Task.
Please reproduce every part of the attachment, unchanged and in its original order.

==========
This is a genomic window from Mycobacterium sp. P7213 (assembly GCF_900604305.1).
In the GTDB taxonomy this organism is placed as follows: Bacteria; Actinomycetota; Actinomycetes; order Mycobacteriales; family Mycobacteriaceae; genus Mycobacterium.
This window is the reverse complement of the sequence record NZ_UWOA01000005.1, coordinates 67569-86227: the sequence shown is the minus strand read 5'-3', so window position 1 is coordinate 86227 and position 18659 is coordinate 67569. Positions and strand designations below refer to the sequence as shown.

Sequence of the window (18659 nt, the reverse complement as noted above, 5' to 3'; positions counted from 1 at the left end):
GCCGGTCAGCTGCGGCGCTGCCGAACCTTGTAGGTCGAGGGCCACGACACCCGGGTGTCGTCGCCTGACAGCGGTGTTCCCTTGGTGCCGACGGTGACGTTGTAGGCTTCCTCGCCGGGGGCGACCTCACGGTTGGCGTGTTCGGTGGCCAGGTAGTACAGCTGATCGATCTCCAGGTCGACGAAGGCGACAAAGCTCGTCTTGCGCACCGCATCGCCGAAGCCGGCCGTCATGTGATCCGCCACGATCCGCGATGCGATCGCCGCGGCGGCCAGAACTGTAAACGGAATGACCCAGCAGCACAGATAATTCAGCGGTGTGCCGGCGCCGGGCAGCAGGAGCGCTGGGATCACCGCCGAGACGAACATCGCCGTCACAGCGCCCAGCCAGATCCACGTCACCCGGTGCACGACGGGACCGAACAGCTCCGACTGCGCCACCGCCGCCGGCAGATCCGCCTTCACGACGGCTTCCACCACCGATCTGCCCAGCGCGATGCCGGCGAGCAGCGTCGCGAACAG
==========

This is a genomic window from Mycobacterium sp. P7213 (assembly GCF_900604305.1).
In the GTDB taxonomy this organism is placed as follows: Bacteria; Actinomycetota; Actinomycetes; order Mycobacteriales; family Mycobacteriaceae; genus Mycobacterium.
This window is the reverse complement of the sequence record NZ_UWOA01000005.1, coordinates 67569-86227: the sequence shown is the minus strand read 5'-3', so window position 1 is coordinate 86227 and position 18659 is coordinate 67569. Positions and strand designations below refer to the sequence as shown.

Sequence of the window (18659 nt, the reverse complement as noted above, 5' to 3'; positions counted from 1 at the left end):
GCCGGTCAGCTGCGGCGCTGCCGAACCTTGTAGGTCGAGGGCCACGACACCCGGGTGTCGTCGCCTGACAGCGGTGTTCCCTTGGTGCCGACGGTGACGTTGTAGGCTTCCTCGCCGGGGGCGACCTCACGGTTGGCGTGTTCGGTGGCCAGGTAGTACAGCTGATCGATCTCCAGGTCGACGAAGGCGACAAAGCTCGTCTTGCGCACCGCATCGCCGAAGCCGGCCGTCATGTGATCCGCCACGATCCGCGATGCGATCGCCGCGGCGGCCAGAACTGTAAACGGAATGACCCAGCAGCACAGATAATTCAGCGGTGTGCCGGCGCCGGGCAGCAGGAGCGCTGGGATCACCGCCGAGACGAACATCGCCGTCACAGCGCCCAGCCAGATCCACGTCACCCGGTGCACGACGGGACCGAACAGCTCCGACTGCGCCACCGCCGCCGGCAGATCCGCCTTCACGACGGCTTCCACCACCGATCTGCCCAGCGCGATGCCGGCGAGCAGCGTCGCGAACAG